For most applications, the viscosity of the base mix formulation will range from about 5 to about 20 cps for the Dutch cocoa applications and from about 10 to about 30 cps for those mixes simulating natural cocoa powders (@ 10% total base mix dry solids in 23° C. water including viscosity additives). The gum concentration in the base mix will depend upon its efficacy as a thickener. Such gums are generally present in the base mix at a level of less than 25 (e.g. 0-25) and preferably less than 20 parts by weight for each 100 parts by weight defatted seed material.
In simulating the functional attributes of natural cocoa powder, it is advantageous to include a small amount of a modified food starch to achieve the appropriate viscosity level in the reconstituted base mix (e.g. see page 10, lines 18 to 22 above). In contradistinction to the inhibited granular starch component (A) above, these viscosity imparting starches are characterized as readily pasting in hot water, having a critical concentration of less than 5.0 and a swelling power in excess of 22. Modified starches (e.g. thermally or chemically) which form starch pastes in 25° C. water or less at a 1% concentration (d.s.b.) are particularly effective. To stimulate reconstituted natural cocoa powder, the preferred level of viscosity imparting starch additives ranges from about 5 to about 15 for each 100 parts by weight defatted seed material.
In addition to starch, defatted seed material and thickeners, the base mix may also be formulated with solid edible triglycerides solids (i.e. normally solid at 20° C.). The triglyceride imparts a cocoa appearance (e.g. cocoa-like sheen) and improves upon its recipe functionality. Edible fats conventionally obtained from vegetable and animal sources may be used for this purpose. Fats which have a melting point ranging from about 30° C. to about 45° C. with those fats having a melting point from about 35° C. to about 45° C. are preferably employed. Illustrative fats include vegetable fats (e.g. cocoa butter, coconut, palm fats, etc.), animal fats (e.g. butter), hydrogenated vegetable oils (e.g. olive, peanut, rapeseed, corn, cottonseed, safflowerseed, sunflower seed, etc.), hydrogenated marine oils, mixtures thereof and the like. Fats having a melting point less than about 25° C. or greater than 50° C. tend to impart a greasy texture. The fat serves as an effective carrier for natural and artificial flavor and color additives.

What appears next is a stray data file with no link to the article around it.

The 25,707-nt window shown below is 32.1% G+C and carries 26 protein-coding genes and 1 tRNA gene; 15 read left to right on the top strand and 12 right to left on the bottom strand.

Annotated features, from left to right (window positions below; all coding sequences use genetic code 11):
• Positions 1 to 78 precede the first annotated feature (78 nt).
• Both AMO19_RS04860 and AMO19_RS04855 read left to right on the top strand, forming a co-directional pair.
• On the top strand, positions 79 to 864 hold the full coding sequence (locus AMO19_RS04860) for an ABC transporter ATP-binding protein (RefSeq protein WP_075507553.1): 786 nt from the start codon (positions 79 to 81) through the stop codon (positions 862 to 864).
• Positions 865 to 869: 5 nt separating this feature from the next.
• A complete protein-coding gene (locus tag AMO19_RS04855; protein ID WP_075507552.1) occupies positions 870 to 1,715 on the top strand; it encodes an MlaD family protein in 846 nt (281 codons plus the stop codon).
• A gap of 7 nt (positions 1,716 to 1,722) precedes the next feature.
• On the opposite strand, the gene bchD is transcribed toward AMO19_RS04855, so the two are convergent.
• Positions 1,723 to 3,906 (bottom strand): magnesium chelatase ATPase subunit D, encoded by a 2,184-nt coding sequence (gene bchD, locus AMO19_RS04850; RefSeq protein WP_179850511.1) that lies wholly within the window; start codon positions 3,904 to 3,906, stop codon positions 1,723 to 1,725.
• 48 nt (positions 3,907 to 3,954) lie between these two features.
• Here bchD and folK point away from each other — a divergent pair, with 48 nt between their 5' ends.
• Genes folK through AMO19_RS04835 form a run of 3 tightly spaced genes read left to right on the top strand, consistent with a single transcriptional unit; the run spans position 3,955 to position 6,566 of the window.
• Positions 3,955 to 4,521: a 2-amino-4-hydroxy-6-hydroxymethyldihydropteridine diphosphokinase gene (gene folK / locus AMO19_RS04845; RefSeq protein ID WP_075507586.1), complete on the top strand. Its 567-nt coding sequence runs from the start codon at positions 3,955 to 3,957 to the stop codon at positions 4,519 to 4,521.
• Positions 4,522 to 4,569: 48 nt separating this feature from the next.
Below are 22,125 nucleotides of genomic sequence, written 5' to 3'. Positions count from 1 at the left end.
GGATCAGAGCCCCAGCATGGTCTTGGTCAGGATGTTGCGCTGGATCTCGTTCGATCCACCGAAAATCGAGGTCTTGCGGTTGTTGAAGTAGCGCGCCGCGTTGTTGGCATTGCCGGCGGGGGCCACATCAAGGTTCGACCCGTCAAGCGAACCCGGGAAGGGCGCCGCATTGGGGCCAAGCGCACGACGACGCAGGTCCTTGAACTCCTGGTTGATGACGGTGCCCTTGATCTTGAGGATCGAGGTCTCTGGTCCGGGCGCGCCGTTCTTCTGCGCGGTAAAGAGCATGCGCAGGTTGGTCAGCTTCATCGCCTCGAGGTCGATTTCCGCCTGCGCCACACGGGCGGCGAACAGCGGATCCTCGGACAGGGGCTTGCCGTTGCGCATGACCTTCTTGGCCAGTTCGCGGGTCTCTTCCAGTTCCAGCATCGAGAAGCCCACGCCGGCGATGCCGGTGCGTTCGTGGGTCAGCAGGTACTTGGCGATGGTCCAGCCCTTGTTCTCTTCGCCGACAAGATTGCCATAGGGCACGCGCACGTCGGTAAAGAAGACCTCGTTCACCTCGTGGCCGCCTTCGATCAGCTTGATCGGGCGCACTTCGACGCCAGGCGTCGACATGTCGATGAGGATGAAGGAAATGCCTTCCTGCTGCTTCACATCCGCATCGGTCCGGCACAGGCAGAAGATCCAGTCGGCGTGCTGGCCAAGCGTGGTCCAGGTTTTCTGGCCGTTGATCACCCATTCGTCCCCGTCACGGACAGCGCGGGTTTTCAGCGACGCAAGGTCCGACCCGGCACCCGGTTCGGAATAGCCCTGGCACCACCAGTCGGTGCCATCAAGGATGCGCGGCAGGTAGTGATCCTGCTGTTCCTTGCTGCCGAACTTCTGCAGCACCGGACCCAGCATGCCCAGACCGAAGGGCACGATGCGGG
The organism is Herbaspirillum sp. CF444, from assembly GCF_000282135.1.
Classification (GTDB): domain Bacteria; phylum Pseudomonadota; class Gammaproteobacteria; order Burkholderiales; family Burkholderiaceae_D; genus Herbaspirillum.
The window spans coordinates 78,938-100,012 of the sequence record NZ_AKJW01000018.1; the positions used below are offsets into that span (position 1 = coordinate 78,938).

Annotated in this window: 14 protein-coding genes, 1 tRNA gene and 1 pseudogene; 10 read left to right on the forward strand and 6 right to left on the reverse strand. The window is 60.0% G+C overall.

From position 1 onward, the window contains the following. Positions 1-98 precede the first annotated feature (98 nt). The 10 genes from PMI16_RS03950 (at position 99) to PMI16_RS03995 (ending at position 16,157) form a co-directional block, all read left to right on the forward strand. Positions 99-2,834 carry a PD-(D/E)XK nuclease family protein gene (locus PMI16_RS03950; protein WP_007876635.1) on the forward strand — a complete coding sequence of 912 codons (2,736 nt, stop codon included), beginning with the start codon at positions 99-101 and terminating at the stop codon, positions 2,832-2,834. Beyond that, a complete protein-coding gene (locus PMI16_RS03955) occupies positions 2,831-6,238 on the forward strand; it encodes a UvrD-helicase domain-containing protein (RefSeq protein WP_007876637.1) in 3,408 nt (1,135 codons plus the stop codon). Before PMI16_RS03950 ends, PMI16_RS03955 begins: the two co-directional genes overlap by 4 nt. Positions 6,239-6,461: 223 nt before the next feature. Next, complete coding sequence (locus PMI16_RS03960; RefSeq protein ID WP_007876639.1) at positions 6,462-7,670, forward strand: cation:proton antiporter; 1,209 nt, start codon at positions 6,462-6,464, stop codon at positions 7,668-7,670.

The most appropriate triglyceride level in the base mix depends primarily upon what type of cocoa powder the base mix is intended to simulate. Base mixes intended as a replacement for Dutch cocoa will typically contain from about 1 to about 25 parts by weight/100 parts by weight defatted seed material whereas base mixes intended to replace or extend the natural cocoa powder may be formulated with about 1 to about 55 parts by weight fat for each 100 parts seed material. The triglyceride concentration will most typically range from about 5 to about 40 parts by weight for each 100 parts by weight defatted vegetable seed material.
The triglyceride may be blended into the base mix ingredients by conventional dry blending techniques. For certain applications, it is advantageous to coat the base mix ingredients with the triglyceride. Atomization or spraying coupled with temperatures above the melting point of the fat, in combination with dry blending, may be used to coat the base mix ingredients with the triglyceride. Alternatively, the triglyceride may be dissolved in a suitable volatile solvent, blended or mixed with the other mix ingredients and desolventized to remove the solvents therefrom. Impact milling or smearing techniques such as occasionally used in the preparation of dry mixes for cakes and whipped toppings may also be used to coat the base mix ingredients.
By coating the granular starches and defatted seed materials with fat, the mix more closely simulates the sheen, wetting, hydration, dispersion and free-flowing characteristics of cocoa powders. The fat coating also reduces dustiness and functions as a moisture barrier for the granulated starch and vegetable seed materials. When reconstituted in aqueous mediums, the fat coated particles simulate the dispersibility and controlled hydration attributes of cocoa powders.